FRED DOUGLASS SEES A COLORED GAME. _ The announcement that the Pythian of Philadelphia would play the Alert, of Washington, D.C. (both colored organizations) on the 16th inst., attracted quite a concourse of spectators to the grounds of the Athletic, Seventeen street and Columbia avenue, Philadelphia. The game progressed finely until the beginning of the fifth inning, when a heavy shower of rain set in, compelling the umpire, Mr. E. H. Hayhurt, of the Athletic, to call game. The score stood at the end of the fourth inning: Alter 21; Pythian, 16, The hitting and fielding of both clubs were very good. Mr. Frederick Douglass was present and viewed the game from the reporters’ stand. His son is a member of the Alert.
During his day, some people questioned how Frederick Douglass spent his hard-earned money. We’d have to say Douglass spent his money how he saw best fit, including donating a thousand dollars to Howard University in the late summer of 1874.
Frederick Douglass attends first Union Alumni Association of Howard University and toasts “self-made men”, [National Republican, Feb 27, 1886]
Frederick Douglass was a self-made man about town during his years in Washington. He was a frequent guest of the White House the through various Presidential administrations after the Civil War, he served as adviser to both black and progressive white Senators and Congress men, he often attended and lectured at Metropolitan African Methodist Episcopal Church, helping to raise money. In between his multiple speaking engagements and travels around the country, Douglass served on the Board of Trustees of Hoard University for nearly a quarter century. On behalf of the University Douglass raised money though appeals to Congress and outreach to the same network of institutions and person that had supported him during his abolitionist efforts before the war.
Douglass’ service to Howard University has been woefully overlooked in the evaluation of his enduring legacy to the city. Through his advocacy and championing of the city’s public colored school system and his lasting contributions to Howard University, Douglass was a steadfast, relentless advocate of equal education efforts for black Washingtonians. His record of charity should no longer be minimized, discarded as an after thought. Douglass service should be explored as a source of pride to the early importances of the education of both freedmen and their children in Washington, DC.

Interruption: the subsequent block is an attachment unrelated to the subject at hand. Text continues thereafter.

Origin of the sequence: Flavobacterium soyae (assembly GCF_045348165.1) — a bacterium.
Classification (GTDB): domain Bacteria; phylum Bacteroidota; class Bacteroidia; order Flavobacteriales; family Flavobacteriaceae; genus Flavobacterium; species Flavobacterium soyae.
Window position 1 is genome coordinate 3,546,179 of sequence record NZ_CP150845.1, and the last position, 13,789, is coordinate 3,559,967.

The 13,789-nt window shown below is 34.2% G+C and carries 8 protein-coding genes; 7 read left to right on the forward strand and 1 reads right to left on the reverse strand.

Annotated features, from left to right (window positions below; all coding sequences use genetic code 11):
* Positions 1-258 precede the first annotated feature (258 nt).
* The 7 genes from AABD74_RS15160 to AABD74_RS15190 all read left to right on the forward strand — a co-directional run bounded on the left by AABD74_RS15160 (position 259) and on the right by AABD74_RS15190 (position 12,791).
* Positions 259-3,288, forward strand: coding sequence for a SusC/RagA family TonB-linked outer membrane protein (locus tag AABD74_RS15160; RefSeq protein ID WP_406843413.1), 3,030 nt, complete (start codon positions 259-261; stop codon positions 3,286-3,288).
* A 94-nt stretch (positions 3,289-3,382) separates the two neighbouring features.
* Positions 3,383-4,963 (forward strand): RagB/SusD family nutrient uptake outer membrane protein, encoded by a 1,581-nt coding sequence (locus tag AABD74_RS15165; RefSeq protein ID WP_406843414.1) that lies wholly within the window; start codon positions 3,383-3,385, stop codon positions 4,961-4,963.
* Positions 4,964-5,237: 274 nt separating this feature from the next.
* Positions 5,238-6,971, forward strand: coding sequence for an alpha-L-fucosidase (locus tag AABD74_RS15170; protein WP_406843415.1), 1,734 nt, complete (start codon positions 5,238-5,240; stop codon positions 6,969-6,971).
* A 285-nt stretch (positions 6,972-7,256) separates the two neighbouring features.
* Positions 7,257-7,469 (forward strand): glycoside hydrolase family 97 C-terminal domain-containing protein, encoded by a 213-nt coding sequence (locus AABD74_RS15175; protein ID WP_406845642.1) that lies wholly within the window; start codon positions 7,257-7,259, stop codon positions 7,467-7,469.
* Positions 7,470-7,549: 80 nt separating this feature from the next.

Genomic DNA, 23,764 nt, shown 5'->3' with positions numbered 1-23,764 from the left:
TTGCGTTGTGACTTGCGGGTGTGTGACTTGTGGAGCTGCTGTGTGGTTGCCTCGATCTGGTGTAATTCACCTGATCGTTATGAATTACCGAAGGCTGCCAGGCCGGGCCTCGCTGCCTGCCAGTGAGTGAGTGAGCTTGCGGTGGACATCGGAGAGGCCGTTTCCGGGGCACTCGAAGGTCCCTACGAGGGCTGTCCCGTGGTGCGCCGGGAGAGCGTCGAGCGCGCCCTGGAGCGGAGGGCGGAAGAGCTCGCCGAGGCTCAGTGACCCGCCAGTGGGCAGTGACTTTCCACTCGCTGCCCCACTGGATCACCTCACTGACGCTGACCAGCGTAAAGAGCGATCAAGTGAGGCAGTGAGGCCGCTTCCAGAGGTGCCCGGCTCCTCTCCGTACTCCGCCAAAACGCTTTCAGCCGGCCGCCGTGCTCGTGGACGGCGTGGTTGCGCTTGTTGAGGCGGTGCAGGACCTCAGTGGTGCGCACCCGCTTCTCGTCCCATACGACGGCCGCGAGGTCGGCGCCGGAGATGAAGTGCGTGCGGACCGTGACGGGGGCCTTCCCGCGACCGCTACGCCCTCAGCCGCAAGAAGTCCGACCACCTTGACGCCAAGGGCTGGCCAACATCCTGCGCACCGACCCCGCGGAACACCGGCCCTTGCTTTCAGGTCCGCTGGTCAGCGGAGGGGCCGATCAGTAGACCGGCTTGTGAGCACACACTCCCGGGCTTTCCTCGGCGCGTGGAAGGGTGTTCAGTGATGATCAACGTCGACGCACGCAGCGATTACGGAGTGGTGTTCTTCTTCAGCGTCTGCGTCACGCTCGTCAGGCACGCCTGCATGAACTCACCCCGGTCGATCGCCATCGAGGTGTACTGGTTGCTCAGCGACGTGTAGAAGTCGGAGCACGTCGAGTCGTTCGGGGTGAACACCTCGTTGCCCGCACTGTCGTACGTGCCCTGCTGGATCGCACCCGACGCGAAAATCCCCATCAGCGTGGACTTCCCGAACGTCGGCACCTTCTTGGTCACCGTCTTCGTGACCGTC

In late February 1886 Howard University, then almost two decades since its charter, recognized its growing network of alumni with its first annual banquet. Douglass attended and was asked to speak. Often called to deliver the featured address, here he offered a toast.
Hon. Frederick Douglass was selected to respond to the toast “Self-made Men.”
“I am not opposed to personalities,” said Mr. Douglass, “even when they are employed in the form of delicate insinuation. I think I see something of this offense in the call upon me to respond in behalf of self-made men. If you mean to insinuate that I am not a gentlemen and a scholar, like others around this delightful board, I resent the calumny, and prove my title to be here by the card with “LL. D.” in large letters, affixed with my name. But Mr. President, I will not, where I am so well-known, attempt to pass myself off for what I am not. I plead guilty at once to the implied charges. Upon the whole, I am rather proud of it, and in this last remark, you will perhaps say that I betray my peculiar origin, for of all men in the world, self-made men are the product of the attainments. Henry Clapp once said on Horace Greeley that he was a self-made man and worshipped his maker. Properly speaking, there are no self-made men in the world. Sidney Smith once said, while speaking of repudiation, that he never saw an American that he did not feel like stripping him, giving his hat to one creditor, his cost to another, and his books to another. So I may say of all self-made men. They have all begged, borrowed,, or stolen. There never was a self-made man, however well made, who would not have been better made with the same exertion by the ordinary helps of schools and colleges. Nevertheless, self-made men are entitled to a large measure of credit. They rise often, not only without favoring circumstances, but in decisive defiance of all efforts to keep them down.